Our species took its first steps in a world covered in trees. Today, forests offer us sustenance, shelter, and clean the air that we breathe.
No rhinos were killed in Nepal in the past two years. Here’s how it happened
Over 730 days have passed since the last rhino was killed in Nepal. Let’s discover the secrets of the country that set an example for the whole world.
The five species of rhino that survive in Africa and Asia – descendants of the over 30 rhino species roaming the Earth more than 60 million years ago – are critically endangered and could become extinct in less than 30 years. These ancient creatures are mostly threatened by poaching and are killed for their horns, whose price has skyrocketed in the black market. While Africa is finding new and extreme solutions to protecting these animals, there’s an island of happiness where rhinos are already safe: Nepal.
In the last two years no rhinos (Rhinoceros unicornis) have been killed by poachers in the small Himalayan country; the last killing dates back to the 2nd of May 2014. The mountainous nation located between China and India has achieved the incredible goal of “zero poaching”. And this is the first time Nepal has reached this objective for two consecutive years, which has led to an increase in the rhino population to 645 individuals, the highest recorded number in the country so far. Let’s discover how Nepal succeeded in achieving this extraordinary goal, compared to many countries that failed.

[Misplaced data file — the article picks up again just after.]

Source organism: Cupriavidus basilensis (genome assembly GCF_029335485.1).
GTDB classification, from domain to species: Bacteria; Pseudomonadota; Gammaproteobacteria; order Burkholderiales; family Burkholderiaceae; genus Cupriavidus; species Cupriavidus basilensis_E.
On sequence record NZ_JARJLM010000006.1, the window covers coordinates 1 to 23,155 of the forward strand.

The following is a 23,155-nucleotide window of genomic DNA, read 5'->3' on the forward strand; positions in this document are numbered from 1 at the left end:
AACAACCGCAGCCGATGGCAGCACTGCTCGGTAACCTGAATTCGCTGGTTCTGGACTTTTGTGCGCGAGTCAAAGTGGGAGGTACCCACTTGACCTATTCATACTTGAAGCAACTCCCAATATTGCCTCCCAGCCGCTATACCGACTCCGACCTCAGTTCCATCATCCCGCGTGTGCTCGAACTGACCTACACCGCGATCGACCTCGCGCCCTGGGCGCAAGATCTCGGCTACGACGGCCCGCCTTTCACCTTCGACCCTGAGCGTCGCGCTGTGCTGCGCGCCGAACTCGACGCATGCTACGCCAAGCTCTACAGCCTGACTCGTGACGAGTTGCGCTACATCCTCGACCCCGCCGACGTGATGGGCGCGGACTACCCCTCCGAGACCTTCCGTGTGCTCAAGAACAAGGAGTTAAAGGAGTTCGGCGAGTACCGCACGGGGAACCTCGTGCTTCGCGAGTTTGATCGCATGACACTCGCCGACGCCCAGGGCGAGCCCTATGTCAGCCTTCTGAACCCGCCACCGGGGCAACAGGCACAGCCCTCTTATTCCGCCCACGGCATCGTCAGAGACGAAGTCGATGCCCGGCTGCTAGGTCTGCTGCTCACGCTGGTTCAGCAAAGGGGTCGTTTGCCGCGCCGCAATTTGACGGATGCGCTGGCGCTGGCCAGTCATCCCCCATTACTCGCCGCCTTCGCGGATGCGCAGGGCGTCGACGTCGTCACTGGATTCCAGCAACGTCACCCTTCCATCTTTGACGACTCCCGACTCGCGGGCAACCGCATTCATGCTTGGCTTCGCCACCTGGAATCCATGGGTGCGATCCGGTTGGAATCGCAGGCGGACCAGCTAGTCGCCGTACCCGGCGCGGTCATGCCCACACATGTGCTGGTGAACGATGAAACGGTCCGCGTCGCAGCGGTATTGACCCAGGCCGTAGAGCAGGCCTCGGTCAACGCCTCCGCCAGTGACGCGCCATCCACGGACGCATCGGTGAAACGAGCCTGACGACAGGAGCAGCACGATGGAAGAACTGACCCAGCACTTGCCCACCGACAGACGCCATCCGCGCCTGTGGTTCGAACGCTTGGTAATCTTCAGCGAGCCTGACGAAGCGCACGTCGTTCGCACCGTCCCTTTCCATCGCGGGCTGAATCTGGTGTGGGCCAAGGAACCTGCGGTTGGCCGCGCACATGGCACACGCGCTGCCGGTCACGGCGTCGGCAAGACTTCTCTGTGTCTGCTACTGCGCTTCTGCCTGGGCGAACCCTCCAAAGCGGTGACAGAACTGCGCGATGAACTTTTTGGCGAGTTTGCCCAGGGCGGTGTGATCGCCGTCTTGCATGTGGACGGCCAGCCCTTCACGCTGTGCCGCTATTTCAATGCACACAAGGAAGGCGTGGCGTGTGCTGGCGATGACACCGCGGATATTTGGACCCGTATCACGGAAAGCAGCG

“This exceptional success is based on a combination of high-level political will, and the active involvement of the park authorities, Nepal Army, Nepal Police, conservation partners and local communities,” Krishna P. Acharya, Ministry of Forests and Soil Conservation spokesperson explains.
The role of local communities in protecting rhinos
Cross-national wildlife crimes have been curbed thanks to institutions as well as local communities, which managed about a third of the country’s forests thus reducing poverty and protecting biodiversity. Local empowerment and involvement in the protection of natural resources was a fundamental aspect of tackling poaching. In addition, more than 50 per cent of the income generated by national parks is invested in community development activities, including the construction of schools and infrastructure that indirectly contributes to preserving wildlife.
New forms of patrolling
Nepal’s measures to protect wildlife have been implemented in national parks as well as in neighbouring areas with traditional methods that use new approaches. For example, SMaRT, the Spatial Monitoring and Reporting Tool that monitors wildlife, collects and manages data and plans activities.
The six pillars of zero poaching
The successful measures to protect wildlife in Nepal are based on six key pillars: assessment, capacity, community, cooperation, prosecution and technology. Protected area authorities can now access the Zero Poaching toolkit, which contains the best available anti-poaching tools.
“Nepal was a great role model in zero poaching, with its success we can only hope that we will see a ripple effect in the rest of Asia”, said Nepal’s Minister of Forest and Soil Conservation Sharad Chandra Paudel. Now the only thing to do is follow the path traced by this small country nestled in the mountains.
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